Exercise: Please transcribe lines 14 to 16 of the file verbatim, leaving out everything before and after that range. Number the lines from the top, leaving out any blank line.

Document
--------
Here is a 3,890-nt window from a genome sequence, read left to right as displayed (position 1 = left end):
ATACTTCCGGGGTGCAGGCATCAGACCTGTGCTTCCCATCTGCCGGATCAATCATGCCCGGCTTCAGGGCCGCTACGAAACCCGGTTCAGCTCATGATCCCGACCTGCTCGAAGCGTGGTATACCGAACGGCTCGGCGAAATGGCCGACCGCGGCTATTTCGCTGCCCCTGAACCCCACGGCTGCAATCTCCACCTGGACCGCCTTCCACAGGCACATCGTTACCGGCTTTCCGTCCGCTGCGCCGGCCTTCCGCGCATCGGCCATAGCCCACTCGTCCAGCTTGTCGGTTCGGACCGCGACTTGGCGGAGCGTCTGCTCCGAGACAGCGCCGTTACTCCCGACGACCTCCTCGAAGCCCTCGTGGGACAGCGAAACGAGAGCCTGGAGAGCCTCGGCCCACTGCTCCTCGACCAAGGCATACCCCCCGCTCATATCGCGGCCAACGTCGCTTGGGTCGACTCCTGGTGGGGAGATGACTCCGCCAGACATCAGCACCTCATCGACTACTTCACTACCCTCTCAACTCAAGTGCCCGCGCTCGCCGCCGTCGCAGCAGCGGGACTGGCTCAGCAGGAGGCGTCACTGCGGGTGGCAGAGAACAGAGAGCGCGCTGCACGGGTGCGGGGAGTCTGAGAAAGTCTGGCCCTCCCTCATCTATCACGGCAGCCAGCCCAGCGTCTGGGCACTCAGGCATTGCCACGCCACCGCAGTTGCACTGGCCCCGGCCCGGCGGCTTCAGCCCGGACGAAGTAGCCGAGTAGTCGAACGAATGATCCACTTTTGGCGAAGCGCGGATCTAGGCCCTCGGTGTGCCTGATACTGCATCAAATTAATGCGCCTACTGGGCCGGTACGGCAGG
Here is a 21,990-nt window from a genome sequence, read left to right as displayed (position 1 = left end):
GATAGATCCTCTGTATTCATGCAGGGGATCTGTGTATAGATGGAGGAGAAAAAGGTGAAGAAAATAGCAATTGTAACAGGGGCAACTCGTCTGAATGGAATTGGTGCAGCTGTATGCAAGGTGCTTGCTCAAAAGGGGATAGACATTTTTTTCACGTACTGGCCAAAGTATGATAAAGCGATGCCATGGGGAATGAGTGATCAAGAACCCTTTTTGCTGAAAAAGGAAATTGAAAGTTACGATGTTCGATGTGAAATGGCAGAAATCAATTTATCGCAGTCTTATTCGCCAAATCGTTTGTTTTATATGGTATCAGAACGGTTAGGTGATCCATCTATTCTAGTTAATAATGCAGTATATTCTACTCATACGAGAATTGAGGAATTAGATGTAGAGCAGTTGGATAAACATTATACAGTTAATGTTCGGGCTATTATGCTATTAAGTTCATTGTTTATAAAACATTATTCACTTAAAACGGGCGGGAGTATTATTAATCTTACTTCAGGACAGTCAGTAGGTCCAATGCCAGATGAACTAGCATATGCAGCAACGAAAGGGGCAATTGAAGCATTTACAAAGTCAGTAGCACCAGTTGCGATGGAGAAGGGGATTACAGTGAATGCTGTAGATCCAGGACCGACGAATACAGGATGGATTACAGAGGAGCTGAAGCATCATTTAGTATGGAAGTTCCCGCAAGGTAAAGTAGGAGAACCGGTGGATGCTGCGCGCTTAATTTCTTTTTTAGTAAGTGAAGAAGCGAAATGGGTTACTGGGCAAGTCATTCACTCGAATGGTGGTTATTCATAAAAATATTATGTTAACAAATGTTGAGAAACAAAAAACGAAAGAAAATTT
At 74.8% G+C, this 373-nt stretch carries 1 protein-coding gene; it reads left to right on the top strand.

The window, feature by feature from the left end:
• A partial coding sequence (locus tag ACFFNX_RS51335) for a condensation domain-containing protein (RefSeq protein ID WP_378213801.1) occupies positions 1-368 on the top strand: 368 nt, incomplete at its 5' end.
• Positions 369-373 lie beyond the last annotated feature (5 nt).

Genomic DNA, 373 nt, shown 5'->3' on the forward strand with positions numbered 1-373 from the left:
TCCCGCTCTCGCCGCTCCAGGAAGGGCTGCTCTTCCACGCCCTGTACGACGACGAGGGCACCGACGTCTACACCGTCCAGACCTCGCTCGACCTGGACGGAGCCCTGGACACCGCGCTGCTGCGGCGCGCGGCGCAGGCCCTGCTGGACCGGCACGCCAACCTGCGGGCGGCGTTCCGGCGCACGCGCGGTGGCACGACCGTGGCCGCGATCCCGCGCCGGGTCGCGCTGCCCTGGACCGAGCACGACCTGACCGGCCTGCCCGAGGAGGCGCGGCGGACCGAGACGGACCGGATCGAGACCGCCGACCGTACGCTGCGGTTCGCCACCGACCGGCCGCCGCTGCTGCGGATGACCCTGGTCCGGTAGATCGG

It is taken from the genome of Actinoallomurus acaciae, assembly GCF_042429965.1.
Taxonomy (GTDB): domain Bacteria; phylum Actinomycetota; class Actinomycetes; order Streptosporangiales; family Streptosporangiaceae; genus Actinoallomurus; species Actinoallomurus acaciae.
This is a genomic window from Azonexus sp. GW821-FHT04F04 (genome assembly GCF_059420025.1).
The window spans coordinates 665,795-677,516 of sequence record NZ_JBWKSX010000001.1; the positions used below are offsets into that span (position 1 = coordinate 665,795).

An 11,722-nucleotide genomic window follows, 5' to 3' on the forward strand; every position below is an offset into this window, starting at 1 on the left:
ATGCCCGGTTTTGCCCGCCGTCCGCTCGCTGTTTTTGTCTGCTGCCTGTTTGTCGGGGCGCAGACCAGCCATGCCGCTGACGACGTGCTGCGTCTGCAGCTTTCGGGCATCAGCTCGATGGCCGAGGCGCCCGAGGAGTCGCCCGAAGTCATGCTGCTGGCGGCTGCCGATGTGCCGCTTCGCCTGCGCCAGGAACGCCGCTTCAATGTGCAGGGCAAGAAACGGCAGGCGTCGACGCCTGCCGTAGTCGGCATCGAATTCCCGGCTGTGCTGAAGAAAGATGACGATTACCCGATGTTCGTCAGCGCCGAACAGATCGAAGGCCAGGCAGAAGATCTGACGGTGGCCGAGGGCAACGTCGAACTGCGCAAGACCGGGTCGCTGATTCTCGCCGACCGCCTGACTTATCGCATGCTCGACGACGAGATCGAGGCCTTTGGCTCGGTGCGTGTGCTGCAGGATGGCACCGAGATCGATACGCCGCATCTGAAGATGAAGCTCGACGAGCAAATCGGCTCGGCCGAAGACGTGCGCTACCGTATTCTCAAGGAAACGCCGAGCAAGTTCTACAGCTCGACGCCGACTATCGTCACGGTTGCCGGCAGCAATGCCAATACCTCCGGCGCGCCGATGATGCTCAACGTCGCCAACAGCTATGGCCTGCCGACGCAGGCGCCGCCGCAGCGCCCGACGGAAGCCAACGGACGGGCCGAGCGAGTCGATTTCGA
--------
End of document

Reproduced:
The window spans coordinates 665,795-677,516 of sequence record NZ_JBWKSX010000001.1; the positions used below are offsets into that span (position 1 = coordinate 665,795).

An 11,722-nucleotide genomic window follows, 5' to 3' on the forward strand; every position below is an offset into this window, starting at 1 on the left:
ATGCCCGGTTTTGCCCGCCGTCCGCTCGCTGTTTTTGTCTGCTGCCTGTTTGTCGGGGCGCAGACCAGCCATGCCGCTGACGACGTGCTGCGTCTGCAGCTTTCGGGCATCAGCTCGATGGCCGAGGCGCCCGAGGAGTCGCCCGAAGTCATGCTGCTGGCGGCTGCCGATGTGCCGCTTCGCCTGCGCCAGGAACGCCGCTTCAATGTGCAGGGCAAGAAACGGCAGGCGTCGACGCCTGCCGTAGTCGGCATCGAATTCCCGGCTGTGCTGAAGAAAGATGACGATTACCCGATGTTCGTCAGCGCCGAACAGATCGAAGGCCAGGCAGAAGATCTGACGGTGGCCGAGGGCAACGTCGAACTGCGCAAGACCGGGTCGCTGATTCTCGCCGACCGCCTGACTTATCGCATGCTCGACGACGAGATCGAGGCCTTTGGCTCGGTGCGTGTGCTGCAGGATGGCACCGAGATCGATACGCCGCATCTGAAGATGAAGCTCGACGAGCAAATCGGCTCGGCCGAAGACGTGCGCTACCGTATTCTCAAGGAAACGCCGAGCAAGTTCTACAGCTCGACGCCGACTATCGTCACGGTTGCCGGCAGCAATGCCAATACCTCCGGCGCGCCGATGATGCTCAACGTCGCCAACAGCTATGGCCTGCCGACGCAGGCGCCGCCGCAGCGCCCGACGGAAGCCAACGGACGGGCCGAGCGAGTCGATTTCGA